Coil-basket water bottle
- Collected 1887–1906
- Plant fiber, horse hair, and leather
- 8 11/16 × 8 1/16 in.
Hood Museum of Art, Dartmouth College: Gift of Mrs. Ida Farr Miller; 44.18.8779visibilityLook & Discuss
The Apache were semi-nomadic, preferring hunting and gathering to the more sedentary lives of the pueblo cultures. They had no tradition of pottery making and thus relied on basketry for cooking and storage vessels.
Basketry is the art of weaving pliable vegetable fibers, like bark, straw, wood, or grass, into storage vessels through a variety of techniques. Because basket weavers need to gather, cut, peel, and then prepare their raw materials before weaving, a single basket may take up to 6 months to complete.
One of the most remarkable types of Apache baskets is the water bottle. In the arid region of the Southwest, a reliable water bottle would have been critical to survival.
Explore the Object
This water bottle is about 8 inches tall and shaped like a jug. Its wide belly could hold a day’s water while its narrow neck would make it easy to hold in one hand. Handles made of horse hair and a leather thong could be used to tie it to a saddle.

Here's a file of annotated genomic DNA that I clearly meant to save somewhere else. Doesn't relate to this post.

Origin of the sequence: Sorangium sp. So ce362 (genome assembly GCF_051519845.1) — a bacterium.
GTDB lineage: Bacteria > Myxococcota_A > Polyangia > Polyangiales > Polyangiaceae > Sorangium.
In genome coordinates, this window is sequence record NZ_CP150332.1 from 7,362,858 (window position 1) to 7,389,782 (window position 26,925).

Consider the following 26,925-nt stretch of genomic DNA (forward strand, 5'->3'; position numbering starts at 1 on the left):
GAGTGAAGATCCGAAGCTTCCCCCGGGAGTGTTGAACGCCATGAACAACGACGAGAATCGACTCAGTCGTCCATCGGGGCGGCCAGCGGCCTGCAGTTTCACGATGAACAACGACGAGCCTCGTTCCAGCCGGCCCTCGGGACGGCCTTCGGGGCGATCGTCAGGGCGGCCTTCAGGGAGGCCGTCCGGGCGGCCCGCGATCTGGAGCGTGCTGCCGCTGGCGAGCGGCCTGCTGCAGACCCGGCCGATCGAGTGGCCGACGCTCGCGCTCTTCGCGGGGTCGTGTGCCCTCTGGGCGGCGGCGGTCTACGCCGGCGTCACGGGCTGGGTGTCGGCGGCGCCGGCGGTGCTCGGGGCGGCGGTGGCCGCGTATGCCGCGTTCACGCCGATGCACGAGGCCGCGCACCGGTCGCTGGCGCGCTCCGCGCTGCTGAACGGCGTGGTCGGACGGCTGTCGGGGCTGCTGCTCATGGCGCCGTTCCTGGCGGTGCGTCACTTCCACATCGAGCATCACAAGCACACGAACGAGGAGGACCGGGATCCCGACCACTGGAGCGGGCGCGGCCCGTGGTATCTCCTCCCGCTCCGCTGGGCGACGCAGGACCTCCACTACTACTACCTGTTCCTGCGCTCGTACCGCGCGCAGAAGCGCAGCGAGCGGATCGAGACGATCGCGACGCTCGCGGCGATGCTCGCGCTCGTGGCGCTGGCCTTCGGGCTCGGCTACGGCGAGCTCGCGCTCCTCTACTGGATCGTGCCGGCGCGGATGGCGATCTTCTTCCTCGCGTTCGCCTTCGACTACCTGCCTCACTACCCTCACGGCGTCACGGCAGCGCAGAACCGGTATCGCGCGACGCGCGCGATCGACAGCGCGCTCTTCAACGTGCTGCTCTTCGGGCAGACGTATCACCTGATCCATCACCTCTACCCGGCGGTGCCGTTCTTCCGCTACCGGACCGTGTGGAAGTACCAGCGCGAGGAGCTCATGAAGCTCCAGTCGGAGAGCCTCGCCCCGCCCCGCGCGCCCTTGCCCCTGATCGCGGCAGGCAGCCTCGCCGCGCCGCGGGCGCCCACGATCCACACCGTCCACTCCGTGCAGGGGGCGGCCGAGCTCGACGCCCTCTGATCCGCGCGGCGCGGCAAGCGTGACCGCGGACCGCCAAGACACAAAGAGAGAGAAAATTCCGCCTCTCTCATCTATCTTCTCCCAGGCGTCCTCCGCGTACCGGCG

Apache water bottles are created using coiling. Coiling is essentially a sewing method. Two or three peeled willow-shoot rods are bundled together and then wrapped in a tight circle.
The coiling begins at the center bottom of the basket and builds upon itself by spiraling upward. Each row is sewn to the previous row, producing a tight, stiff, sturdy basket.
Basketry water bottles were usually covered in pine pitch to make them watertight. As a result, water bottles generally do not have any surface decoration.
In this video, art historian Joyce Szabo describes coiling and twining techniques used in Apache baskets.